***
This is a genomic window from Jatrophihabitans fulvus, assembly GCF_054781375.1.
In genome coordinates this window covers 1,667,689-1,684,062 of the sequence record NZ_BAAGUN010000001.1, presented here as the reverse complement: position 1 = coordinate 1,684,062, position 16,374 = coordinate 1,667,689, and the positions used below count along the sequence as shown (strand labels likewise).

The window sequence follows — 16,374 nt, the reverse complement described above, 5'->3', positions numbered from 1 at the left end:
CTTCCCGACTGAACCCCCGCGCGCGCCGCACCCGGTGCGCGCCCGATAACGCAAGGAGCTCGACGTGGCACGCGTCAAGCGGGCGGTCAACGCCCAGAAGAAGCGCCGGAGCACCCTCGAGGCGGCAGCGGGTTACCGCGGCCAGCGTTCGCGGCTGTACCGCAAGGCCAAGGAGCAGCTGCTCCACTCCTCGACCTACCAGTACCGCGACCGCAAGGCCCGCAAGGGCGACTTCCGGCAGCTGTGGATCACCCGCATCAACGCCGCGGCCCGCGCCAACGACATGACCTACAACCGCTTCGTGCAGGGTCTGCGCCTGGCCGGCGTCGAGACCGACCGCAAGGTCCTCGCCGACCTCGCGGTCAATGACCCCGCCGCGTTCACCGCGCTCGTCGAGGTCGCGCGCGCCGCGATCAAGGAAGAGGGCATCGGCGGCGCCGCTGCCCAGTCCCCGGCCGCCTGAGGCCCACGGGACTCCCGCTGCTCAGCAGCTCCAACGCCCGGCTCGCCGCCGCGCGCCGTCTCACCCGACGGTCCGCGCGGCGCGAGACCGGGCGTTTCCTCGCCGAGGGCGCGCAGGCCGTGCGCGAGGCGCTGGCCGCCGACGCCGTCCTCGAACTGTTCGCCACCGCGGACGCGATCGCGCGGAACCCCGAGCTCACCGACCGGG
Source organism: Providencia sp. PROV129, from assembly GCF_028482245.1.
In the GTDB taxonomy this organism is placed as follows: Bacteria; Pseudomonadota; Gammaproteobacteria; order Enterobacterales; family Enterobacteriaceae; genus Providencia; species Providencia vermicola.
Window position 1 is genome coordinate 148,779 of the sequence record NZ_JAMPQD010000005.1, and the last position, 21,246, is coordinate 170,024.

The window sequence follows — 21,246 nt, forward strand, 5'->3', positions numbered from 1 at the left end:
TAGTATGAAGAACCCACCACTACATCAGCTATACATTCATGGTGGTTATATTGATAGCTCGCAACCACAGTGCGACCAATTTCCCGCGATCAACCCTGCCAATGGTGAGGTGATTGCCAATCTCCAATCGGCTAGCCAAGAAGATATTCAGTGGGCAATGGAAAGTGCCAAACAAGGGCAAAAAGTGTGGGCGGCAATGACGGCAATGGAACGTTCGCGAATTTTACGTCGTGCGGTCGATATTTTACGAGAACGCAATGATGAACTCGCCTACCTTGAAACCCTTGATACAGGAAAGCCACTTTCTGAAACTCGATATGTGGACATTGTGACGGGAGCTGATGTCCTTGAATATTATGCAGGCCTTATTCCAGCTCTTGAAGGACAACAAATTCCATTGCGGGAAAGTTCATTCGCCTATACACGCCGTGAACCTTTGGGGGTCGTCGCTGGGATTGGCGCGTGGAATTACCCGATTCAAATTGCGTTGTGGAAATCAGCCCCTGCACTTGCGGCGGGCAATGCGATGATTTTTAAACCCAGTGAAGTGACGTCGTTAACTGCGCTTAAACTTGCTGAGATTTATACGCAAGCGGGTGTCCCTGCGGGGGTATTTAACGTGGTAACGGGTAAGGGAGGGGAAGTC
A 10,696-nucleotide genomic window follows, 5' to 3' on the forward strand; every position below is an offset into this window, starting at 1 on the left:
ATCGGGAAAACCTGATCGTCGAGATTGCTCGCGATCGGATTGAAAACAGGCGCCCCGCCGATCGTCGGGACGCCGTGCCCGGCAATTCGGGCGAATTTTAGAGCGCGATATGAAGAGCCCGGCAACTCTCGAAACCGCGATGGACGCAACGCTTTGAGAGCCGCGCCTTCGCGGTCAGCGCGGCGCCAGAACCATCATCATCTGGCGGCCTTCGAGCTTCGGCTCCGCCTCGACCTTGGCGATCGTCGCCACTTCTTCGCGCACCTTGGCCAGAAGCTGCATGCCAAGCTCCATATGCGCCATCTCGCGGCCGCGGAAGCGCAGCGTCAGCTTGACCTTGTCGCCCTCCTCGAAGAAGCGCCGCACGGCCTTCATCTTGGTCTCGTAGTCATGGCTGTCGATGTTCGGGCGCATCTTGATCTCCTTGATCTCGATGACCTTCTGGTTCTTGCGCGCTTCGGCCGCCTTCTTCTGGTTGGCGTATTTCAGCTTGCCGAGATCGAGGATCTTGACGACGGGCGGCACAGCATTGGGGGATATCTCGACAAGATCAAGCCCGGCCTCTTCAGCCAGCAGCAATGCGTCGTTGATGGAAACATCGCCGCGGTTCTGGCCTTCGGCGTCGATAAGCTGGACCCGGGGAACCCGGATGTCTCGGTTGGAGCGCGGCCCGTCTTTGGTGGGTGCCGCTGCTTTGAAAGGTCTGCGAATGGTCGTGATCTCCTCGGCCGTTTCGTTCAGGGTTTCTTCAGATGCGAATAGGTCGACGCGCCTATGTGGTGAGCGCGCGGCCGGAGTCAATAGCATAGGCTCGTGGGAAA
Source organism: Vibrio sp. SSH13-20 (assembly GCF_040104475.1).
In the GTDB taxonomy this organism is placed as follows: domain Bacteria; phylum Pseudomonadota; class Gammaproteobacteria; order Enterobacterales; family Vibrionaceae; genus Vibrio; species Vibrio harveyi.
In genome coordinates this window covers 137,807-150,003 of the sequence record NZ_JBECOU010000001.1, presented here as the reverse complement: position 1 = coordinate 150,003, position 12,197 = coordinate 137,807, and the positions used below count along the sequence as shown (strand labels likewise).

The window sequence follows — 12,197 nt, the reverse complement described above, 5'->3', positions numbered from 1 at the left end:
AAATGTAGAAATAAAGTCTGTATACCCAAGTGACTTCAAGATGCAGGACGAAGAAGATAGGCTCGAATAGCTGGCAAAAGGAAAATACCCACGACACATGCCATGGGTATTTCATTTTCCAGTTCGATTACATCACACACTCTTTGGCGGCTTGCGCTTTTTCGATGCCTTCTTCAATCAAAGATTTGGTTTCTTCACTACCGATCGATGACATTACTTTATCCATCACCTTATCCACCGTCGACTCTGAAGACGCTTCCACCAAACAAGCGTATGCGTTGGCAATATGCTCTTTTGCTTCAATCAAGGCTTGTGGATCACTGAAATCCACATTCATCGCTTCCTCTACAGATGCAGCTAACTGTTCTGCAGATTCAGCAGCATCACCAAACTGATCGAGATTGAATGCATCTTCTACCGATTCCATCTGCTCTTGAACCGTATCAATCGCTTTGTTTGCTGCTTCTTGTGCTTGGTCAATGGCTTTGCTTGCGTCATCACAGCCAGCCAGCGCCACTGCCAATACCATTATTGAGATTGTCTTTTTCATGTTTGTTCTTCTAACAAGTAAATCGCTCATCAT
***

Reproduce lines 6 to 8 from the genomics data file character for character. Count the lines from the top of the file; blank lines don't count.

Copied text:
In the GTDB taxonomy this organism is placed as follows: Bacteria; Pseudomonadota; Gammaproteobacteria; order Enterobacterales; family Enterobacteriaceae; genus Providencia; species Providencia vermicola.
Window position 1 is genome coordinate 148,779 of the sequence record NZ_JAMPQD010000005.1, and the last position, 21,246, is coordinate 170,024.

The window sequence follows — 21,246 nt, forward strand, 5'->3', positions numbered from 1 at the left end: